She very passionate to see how children are motivated and can be agents of change to improve wellbeing within communities. In Ghana she was project manager for the Football for Water project, through which they achieved access to WASH services at 101 schools, in cooperation with the Municipalities, the Ministry, VEI, ProNet, Beyond the Goalpost and the KNVB. During this event she will share the importance of partnership in realising a successful project.
Presentations will be followed by a panel reflection across the cases and discussion between presenters, panel members and audience.
Panel members will include:
Fred Smiet has a professional career in international Environment and Water Management topics, spanning 44 years and more than 15 countries and regions. Working mainly in the development cooperation context, he has ample experience at policy and operational levels as a consultant and as staff member of the Ministry of Foreign Affairs in The Hague and at various Embassies. Now retired, he works as a consultant for ENVCONSULT.
With a broad background in environmental issues, he has specialized in water resources management (IWRM), including WASH, as well as with water management as a theme in other sectors such as Climate and Food Security. Further experience centered on water management includes: policy development, operational level management, public-private partnerships, project appraisal and implementation, monitoring and evaluation, donor coordination.
Ingeborg Krukkert has more than 20 years of international development experience. While at IRC she has been involved in various disciplines and areas starting with information and communication. She has since lead the Asia and India Country Programme with a focus on sanitation and hygiene and worked with the Africa country teams on district-wide approaches related to WASH systems change.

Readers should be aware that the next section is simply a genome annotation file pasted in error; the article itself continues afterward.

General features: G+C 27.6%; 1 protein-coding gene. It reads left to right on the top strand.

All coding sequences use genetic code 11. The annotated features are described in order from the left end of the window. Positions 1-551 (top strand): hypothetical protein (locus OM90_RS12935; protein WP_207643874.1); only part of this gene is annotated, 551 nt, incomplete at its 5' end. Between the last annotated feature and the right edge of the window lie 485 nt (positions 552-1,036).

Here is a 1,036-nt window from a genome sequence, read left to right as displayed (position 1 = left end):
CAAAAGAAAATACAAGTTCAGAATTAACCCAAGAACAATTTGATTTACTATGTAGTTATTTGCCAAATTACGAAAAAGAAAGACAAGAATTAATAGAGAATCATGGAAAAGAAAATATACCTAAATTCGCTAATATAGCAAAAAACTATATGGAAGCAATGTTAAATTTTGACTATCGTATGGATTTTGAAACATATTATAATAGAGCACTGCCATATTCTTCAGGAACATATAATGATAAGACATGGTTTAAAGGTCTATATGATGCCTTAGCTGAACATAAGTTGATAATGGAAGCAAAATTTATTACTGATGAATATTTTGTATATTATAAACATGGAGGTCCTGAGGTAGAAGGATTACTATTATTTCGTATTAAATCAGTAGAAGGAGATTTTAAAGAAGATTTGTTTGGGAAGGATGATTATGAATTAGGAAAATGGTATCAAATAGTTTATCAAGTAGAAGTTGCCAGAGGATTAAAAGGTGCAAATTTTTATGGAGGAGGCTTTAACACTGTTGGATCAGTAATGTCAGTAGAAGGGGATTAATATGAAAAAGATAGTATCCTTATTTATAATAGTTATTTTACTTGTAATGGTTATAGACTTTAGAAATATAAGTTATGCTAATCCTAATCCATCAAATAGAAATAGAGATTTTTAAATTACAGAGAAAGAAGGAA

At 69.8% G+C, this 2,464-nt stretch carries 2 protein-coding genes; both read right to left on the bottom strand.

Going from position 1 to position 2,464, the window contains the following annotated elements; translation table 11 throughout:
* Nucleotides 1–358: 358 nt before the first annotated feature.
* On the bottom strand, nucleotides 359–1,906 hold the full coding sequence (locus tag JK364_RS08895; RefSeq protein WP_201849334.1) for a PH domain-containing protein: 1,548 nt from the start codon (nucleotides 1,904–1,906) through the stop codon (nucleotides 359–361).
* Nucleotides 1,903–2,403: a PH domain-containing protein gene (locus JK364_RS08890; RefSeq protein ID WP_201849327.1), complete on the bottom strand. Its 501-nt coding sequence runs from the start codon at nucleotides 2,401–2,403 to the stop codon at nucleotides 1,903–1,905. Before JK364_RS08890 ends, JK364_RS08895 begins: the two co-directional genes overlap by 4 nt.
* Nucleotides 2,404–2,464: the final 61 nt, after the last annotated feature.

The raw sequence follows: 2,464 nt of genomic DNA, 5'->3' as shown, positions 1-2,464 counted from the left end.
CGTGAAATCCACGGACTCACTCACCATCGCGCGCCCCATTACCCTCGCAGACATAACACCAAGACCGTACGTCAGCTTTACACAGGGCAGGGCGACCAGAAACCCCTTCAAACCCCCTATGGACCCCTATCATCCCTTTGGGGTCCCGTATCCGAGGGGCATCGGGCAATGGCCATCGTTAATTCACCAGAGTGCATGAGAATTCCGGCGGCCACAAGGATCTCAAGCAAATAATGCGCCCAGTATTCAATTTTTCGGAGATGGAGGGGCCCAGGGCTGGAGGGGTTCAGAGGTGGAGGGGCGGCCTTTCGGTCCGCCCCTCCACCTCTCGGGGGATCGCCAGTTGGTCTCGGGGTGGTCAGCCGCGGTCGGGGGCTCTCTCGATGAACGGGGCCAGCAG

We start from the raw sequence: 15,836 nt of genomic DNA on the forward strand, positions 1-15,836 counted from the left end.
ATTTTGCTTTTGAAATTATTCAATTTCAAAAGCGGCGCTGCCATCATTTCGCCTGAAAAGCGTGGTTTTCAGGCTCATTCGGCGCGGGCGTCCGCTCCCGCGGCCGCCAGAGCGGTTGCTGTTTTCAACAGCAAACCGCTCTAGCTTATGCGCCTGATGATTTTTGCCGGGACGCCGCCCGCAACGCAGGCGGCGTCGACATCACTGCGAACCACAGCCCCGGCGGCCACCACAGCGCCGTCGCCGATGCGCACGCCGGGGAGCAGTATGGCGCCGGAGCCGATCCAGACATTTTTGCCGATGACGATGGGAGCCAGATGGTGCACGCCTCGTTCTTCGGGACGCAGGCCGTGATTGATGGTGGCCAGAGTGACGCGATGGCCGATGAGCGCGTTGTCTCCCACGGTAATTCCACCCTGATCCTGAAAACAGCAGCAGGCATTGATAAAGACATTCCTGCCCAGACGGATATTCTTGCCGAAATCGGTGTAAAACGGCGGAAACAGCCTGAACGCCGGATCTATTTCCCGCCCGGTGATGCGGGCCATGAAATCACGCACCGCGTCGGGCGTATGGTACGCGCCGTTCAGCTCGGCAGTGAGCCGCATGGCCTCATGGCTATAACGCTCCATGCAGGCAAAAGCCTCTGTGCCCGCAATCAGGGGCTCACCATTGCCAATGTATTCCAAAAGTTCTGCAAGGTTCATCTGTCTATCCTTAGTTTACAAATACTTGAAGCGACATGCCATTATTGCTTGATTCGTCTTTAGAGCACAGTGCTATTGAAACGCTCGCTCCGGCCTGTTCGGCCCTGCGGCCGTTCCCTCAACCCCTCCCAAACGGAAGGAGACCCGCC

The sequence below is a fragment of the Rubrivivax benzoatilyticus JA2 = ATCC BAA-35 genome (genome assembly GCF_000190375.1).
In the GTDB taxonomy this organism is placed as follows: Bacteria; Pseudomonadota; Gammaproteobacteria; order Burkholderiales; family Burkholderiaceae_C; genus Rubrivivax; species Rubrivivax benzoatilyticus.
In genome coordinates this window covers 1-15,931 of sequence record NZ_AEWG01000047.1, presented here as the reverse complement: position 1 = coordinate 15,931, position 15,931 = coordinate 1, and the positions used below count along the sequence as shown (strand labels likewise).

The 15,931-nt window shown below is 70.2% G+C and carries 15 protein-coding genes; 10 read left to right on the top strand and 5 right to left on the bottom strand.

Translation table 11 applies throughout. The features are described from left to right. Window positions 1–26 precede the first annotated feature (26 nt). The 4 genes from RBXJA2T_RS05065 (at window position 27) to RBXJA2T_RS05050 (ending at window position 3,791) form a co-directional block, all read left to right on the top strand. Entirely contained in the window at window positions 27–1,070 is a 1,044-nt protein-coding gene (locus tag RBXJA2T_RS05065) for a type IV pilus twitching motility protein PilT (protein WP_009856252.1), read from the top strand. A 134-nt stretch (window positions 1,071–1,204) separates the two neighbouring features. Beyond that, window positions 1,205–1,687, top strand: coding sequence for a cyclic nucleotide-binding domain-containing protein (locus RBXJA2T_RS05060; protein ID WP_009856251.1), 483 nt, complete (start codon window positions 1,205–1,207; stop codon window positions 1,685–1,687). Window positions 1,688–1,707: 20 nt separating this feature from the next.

Ingeborg currently leads a new business unit focused on developing a regional programme in Asia and new country programmes in Mali and Niger. Her passion lies in working with people and in thematic areas of waste, energy, climate nexuses and finding ways to engage with the private sector. She has a postgraduate degree in Public Health from the London School of Hygiene and Tropical Medicine, an MA in Anthropology, BA in Psychology and training in Information Technology.
Michiel Slotema is an operational and programme management professional with over 25 years experience working in an embassy, INGOs and private sector. He currently works at RVO as the FDW program coordinator advisor for the Partner for Water (PvW) program Bangladesh.
Dr.ir. Gábor L. Szántó, CP3P is coordinator of the Ghana WASH Window programme and senior advisor for international WASH initiatives at the Netherlands Enterprise Agency, a department of the Dutch Ministry of Economic Affairs and Climate. He has over twenty years of experience in the water, wastewater and (organic) waste sectors.
Since 2001, he has been involved in practice-oriented and academic research projects aiming at the development of emission-poor, economically sustainable waste treatment processes.
Since 2007, he is involved in research and innovations in WASH method applications in emerging economies. Since that time he has been active in several countries of East and West Africa, Southeast Asia and the Middle East. Since 2016, Gabor advises PPP-based, inclusive WASH initiatives in Ghana, Jordan and the West Bank and contributes to sustainable WASH business development and infrastructural investments alike.